On the other hand, it has been observed that in patients with Parkinson’s disease, dopamine is deficient in this area. This makes sense, since in Parkinson’s disease movement is especially affected (it is its most characteristic symptom).
2. Mesolimbic system
The second location of dopamine is the mesolimbic system, which is located, as above, in the midbrain.which is located, like the previous one, in the midbrain. Specifically, in the limbic system and the nucleus accumbens (areas involved in reinforcement and emotions). Thus, in the mesolimbic system, dopamine is especially related to emotions and positive reinforcement; these are areas that are activated when we experience pleasure or pleasant sensations.
This system is implicated in the positive symptoms of schizophrenia (the high concentration of dopamine in the mesolimbic has been related to these symptoms). Recall that positive symptoms include “excess” symptoms, such as hallucinations, disorganized or extravagant behavior, delusions, etc.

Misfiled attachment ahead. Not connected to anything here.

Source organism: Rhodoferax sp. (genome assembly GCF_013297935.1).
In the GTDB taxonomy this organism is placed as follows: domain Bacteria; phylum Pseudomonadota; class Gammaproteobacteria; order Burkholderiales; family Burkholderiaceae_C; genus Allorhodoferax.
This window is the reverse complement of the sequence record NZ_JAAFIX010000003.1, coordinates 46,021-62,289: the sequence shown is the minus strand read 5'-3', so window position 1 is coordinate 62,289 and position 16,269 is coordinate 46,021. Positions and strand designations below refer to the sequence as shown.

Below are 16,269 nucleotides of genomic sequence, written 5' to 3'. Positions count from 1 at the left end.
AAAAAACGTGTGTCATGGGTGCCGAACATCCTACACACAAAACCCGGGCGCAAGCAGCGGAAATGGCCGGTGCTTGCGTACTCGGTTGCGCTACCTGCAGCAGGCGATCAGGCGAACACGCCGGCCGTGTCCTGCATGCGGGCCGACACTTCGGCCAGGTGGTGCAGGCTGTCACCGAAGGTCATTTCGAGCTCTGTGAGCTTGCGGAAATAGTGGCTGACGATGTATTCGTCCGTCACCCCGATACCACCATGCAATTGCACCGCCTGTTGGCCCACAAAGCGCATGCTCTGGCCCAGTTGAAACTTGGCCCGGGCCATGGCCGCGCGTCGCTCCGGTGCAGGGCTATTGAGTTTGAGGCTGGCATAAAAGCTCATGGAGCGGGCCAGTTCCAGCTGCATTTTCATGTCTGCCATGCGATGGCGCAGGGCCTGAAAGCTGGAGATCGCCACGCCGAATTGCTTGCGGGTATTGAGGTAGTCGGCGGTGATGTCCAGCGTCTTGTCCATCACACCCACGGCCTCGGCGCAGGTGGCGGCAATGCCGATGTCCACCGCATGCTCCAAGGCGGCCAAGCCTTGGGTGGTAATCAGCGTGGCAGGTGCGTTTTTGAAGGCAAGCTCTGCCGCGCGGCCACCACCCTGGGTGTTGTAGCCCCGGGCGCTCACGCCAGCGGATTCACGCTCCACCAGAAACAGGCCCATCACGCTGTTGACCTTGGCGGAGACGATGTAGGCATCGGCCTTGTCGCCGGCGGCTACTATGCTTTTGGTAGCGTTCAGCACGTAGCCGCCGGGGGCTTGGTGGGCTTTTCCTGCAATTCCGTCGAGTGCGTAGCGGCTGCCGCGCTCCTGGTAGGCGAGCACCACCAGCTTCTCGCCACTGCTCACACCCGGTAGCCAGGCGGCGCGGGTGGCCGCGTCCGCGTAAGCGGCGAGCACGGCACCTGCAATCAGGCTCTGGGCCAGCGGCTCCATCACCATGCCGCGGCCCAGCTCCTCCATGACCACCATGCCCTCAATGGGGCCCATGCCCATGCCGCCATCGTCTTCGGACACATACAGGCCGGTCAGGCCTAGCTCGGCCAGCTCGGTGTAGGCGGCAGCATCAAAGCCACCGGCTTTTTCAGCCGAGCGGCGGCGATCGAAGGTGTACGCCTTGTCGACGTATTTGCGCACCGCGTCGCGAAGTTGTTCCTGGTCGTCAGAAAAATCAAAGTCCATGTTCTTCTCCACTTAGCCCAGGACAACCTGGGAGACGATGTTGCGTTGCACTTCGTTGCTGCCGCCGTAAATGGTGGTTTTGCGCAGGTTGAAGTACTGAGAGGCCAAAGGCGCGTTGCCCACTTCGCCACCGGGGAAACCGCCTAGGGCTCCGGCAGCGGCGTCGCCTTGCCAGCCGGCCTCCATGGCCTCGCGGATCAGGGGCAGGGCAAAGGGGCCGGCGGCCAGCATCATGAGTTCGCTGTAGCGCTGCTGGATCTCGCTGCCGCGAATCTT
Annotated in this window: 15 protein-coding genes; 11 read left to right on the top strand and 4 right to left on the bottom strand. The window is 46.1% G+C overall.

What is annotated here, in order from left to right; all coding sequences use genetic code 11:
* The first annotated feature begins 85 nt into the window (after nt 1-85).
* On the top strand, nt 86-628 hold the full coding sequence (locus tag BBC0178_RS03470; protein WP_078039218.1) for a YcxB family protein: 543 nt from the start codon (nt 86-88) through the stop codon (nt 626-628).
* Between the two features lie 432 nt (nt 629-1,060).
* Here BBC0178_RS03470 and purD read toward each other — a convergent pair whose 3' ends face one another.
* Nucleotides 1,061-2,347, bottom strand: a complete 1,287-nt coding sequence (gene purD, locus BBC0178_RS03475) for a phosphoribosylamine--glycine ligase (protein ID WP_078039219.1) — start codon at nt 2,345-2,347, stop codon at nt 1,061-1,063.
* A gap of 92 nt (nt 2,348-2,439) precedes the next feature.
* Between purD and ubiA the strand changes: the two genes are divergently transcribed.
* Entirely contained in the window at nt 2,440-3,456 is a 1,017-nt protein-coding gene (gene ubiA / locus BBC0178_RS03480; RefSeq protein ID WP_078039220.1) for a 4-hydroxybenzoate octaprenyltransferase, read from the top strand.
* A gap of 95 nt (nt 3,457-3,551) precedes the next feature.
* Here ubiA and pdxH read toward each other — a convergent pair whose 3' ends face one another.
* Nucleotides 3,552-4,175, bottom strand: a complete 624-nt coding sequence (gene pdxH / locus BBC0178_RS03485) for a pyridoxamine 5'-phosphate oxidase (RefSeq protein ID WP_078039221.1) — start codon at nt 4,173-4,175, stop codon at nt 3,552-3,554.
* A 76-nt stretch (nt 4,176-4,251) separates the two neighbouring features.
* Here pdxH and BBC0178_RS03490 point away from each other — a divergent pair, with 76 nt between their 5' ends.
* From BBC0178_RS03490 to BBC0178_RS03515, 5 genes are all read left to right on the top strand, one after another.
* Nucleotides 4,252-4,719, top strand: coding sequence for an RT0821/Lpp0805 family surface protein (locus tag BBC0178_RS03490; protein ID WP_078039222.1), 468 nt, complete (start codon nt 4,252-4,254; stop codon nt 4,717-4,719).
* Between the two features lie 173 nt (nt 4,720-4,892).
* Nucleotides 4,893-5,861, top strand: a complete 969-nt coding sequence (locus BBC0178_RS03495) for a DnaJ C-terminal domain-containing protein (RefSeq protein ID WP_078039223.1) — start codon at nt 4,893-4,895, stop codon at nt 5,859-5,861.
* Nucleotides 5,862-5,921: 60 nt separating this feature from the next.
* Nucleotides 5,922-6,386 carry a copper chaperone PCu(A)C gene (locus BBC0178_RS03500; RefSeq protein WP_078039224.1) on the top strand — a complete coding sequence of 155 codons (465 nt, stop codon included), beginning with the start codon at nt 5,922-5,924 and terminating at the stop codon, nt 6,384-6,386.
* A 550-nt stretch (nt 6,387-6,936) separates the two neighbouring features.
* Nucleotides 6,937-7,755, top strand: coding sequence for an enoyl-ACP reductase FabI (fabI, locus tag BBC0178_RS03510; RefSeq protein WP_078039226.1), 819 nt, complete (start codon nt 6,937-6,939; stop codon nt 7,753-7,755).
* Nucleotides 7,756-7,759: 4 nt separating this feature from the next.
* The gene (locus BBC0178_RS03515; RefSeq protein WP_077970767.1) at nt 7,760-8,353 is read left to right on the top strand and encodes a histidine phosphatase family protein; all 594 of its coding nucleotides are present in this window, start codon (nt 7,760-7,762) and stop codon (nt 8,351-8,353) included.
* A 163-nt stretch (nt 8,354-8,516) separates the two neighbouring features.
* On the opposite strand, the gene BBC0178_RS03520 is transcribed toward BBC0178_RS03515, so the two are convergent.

3. Mesocortical system
Dopamine is also found in the mesocortical system, located in the prefrontal midbrain.. It is for this reason (its prefrontal location) that the presence of dopamine in this system is related to executive functions: planning, attention, cognition….
Contrary to the previous one, the mesocortical system is related to the negative symptoms of schizophrenia (abulia, affective flattening, anhedonia, apathy…); that is to say, the “default” symptoms.
4. Tuberoinfundibular system
The fourth system where we find dopamine, is located in the hypothalamus and the pituitary gland (these structures are connected through the infundibulum). Dopamine in the tuberoinfundibular system inhibits prolactin, a hormone related to the secretion of breast milk during pregnancy. That is, dopamine here exerts hormonal control.